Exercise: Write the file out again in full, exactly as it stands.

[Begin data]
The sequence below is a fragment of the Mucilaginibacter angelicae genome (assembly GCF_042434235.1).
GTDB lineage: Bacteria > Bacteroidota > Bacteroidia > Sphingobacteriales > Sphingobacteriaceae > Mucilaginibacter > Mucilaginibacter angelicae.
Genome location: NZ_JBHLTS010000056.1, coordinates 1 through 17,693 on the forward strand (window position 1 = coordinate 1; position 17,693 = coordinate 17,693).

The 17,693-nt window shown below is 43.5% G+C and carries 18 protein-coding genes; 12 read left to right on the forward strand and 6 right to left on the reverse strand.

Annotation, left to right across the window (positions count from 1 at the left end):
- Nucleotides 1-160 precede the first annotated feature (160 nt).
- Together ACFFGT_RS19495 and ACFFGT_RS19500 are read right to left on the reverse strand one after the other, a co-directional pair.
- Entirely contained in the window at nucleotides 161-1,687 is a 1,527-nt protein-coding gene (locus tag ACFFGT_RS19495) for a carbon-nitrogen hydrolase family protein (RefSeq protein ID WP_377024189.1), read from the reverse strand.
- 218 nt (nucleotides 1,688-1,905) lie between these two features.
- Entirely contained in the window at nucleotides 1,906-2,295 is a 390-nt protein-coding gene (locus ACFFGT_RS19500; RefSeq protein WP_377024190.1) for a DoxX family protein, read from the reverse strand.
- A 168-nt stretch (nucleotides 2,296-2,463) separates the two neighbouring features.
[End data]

The sequence below is a fragment of the Mucilaginibacter angelicae genome (assembly GCF_042434235.1).
GTDB lineage: Bacteria > Bacteroidota > Bacteroidia > Sphingobacteriales > Sphingobacteriaceae > Mucilaginibacter > Mucilaginibacter angelicae.
Genome location: NZ_JBHLTS010000056.1, coordinates 1 through 17,693 on the forward strand (window position 1 = coordinate 1; position 17,693 = coordinate 17,693).

The 17,693-nt window shown below is 43.5% G+C and carries 18 protein-coding genes; 12 read left to right on the forward strand and 6 right to left on the reverse strand.

Annotation, left to right across the window (positions count from 1 at the left end):
- Nucleotides 1-160 precede the first annotated feature (160 nt).
- Together ACFFGT_RS19495 and ACFFGT_RS19500 are read right to left on the reverse strand one after the other, a co-directional pair.
- Entirely contained in the window at nucleotides 161-1,687 is a 1,527-nt protein-coding gene (locus tag ACFFGT_RS19495) for a carbon-nitrogen hydrolase family protein (RefSeq protein ID WP_377024189.1), read from the reverse strand.
- 218 nt (nucleotides 1,688-1,905) lie between these two features.
- Entirely contained in the window at nucleotides 1,906-2,295 is a 390-nt protein-coding gene (locus ACFFGT_RS19500; RefSeq protein WP_377024190.1) for a DoxX family protein, read from the reverse strand.
- A 168-nt stretch (nucleotides 2,296-2,463) separates the two neighbouring features.